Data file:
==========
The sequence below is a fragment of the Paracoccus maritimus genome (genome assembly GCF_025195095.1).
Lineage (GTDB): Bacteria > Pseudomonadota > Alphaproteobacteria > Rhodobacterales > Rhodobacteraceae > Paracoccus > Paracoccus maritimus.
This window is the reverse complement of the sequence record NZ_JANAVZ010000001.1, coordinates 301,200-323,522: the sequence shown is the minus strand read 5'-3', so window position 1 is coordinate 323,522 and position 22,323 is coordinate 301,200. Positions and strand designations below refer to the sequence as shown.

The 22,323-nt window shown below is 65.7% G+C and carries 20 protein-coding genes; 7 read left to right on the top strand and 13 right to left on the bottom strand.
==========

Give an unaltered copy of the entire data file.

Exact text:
The sequence below is a fragment of the Paracoccus maritimus genome (genome assembly GCF_025195095.1).
Lineage (GTDB): Bacteria > Pseudomonadota > Alphaproteobacteria > Rhodobacterales > Rhodobacteraceae > Paracoccus > Paracoccus maritimus.
This window is the reverse complement of the sequence record NZ_JANAVZ010000001.1, coordinates 301,200-323,522: the sequence shown is the minus strand read 5'-3', so window position 1 is coordinate 323,522 and position 22,323 is coordinate 301,200. Positions and strand designations below refer to the sequence as shown.

The 22,323-nt window shown below is 65.7% G+C and carries 20 protein-coding genes; 7 read left to right on the top strand and 13 right to left on the bottom strand.